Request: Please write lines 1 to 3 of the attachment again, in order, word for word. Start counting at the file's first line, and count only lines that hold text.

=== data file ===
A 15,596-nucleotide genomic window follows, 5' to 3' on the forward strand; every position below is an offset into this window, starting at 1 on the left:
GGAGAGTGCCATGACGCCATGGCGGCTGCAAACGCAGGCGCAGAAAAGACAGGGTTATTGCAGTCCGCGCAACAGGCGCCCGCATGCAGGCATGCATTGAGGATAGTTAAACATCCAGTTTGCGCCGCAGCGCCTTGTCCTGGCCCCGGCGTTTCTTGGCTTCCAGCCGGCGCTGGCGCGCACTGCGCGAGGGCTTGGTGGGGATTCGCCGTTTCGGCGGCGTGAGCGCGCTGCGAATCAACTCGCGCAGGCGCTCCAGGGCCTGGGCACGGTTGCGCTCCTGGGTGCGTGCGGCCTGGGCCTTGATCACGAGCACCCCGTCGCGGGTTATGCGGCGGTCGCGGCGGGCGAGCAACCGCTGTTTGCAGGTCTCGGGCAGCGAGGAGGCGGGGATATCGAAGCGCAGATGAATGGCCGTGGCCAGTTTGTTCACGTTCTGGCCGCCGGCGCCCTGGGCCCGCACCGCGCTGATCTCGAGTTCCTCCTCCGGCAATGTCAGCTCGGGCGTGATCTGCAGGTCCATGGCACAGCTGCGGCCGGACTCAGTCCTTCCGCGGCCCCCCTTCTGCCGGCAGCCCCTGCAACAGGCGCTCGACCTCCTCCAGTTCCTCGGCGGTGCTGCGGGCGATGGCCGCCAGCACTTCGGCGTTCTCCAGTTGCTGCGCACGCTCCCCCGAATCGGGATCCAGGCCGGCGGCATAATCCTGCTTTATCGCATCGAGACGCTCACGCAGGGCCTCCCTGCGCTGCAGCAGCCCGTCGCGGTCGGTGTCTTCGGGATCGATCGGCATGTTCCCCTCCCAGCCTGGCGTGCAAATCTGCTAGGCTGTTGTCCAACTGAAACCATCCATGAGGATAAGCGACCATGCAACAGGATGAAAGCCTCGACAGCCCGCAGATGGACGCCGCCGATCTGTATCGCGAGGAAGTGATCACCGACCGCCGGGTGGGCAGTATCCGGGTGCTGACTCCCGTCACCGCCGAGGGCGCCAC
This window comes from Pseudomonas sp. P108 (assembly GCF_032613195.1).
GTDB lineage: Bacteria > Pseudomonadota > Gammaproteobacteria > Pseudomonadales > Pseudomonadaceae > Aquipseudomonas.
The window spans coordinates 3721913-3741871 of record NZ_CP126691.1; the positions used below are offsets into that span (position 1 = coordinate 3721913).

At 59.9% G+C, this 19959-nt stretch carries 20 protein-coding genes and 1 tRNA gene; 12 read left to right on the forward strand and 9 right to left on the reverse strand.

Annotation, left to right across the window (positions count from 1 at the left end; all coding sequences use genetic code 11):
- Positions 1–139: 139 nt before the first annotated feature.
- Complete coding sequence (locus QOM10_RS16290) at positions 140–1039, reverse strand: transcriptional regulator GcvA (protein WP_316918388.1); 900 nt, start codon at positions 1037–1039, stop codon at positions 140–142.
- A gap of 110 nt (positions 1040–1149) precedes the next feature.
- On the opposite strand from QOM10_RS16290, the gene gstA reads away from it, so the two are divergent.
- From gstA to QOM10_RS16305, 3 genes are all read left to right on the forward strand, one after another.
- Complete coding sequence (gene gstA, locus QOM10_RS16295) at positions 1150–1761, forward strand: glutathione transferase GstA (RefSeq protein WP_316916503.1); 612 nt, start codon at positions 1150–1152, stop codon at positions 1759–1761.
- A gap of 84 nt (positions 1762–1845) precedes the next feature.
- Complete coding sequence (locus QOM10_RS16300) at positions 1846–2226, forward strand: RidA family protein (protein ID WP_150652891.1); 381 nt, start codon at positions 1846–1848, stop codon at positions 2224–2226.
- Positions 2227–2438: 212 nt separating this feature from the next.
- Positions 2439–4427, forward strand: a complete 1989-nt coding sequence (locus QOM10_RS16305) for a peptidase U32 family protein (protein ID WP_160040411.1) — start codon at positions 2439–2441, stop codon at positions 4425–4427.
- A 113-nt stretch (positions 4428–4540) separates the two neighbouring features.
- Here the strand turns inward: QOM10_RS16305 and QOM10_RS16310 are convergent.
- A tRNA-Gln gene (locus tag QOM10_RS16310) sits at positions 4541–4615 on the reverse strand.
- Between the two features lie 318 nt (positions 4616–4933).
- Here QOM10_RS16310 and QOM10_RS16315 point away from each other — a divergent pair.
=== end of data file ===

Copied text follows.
A 15,596-nucleotide genomic window follows, 5' to 3' on the forward strand; every position below is an offset into this window, starting at 1 on the left:
GGAGAGTGCCATGACGCCATGGCGGCTGCAAACGCAGGCGCAGAAAAGACAGGGTTATTGCAGTCCGCGCAACAGGCGCCCGCATGCAGGCATGCATTGAGGATAGTTAAACATCCAGTTTGCGCCGCAGCGCCTTGTCCTGGCCCCGGCGTTTCTTGGCTTCCAGCCGGCGCTGGCGCGCACTGCGCGAGGGCTTGGTGGGGATTCGCCGTTTCGGCGGCGTGAGCGCGCTGCGAATCAACTCGCGCAGGCGCTCCAGGGCCTGGGCACGGTTGCGCTCCTGGGTGCGTGCGGCCTGGGCCTTGATCACGAGCACCCCGTCGCGGGTTATGCGGCGGTCGCGGCGGGCGAGCAACCGCTGTTTGCAGGTCTCGGGCAGCGAGGAGGCGGGGATATCGAAGCGCAGATGAATGGCCGTGGCCAGTTTGTTCACGTTCTGGCCGCCGGCGCCCTGGGCCCGCACCGCGCTGATCTCGAGTTCCTCCTCCGGCAATGTCAGCTCGGGCGTGATCTGCAGGTCCATGGCACAGCTGCGGCCGGACTCAGTCCTTCCGCGGCCCCCCTTCTGCCGGCAGCCCCTGCAACAGGCGCTCGACCTCCTCCAGTTCCTCGGCGGTGCTGCGGGCGATGGCCGCCAGCACTTCGGCGTTCTCCAGTTGCTGCGCACGCTCCCCCGAATCGGGATCCAGGCCGGCGGCATAATCCTGCTTTATCGCATCGAGACGCTCACGCAGGGCCTCCCTGCGCTGCAGCAGCCCGTCGCGGTCGGTGTCTTCGGGATCGATCGGCATGTTCCCCTCCCAGCCTGGCGTGCAAATCTGCTAGGCTGTTGTCCAACTGAAACCATCCATGAGGATAAGCGACCATGCAACAGGATGAAAGCCTCGACAGCCCGCAGATGGACGCCGCCGATCTGTATCGCGAGGAAGTGATCACCGACCGCCGGGTGGGCAGTATCCGGGTGCTGACTCCCGTCACCGCCGAGGGCGCCAC
This window comes from Pseudomonas sp. P108 (assembly GCF_032613195.1).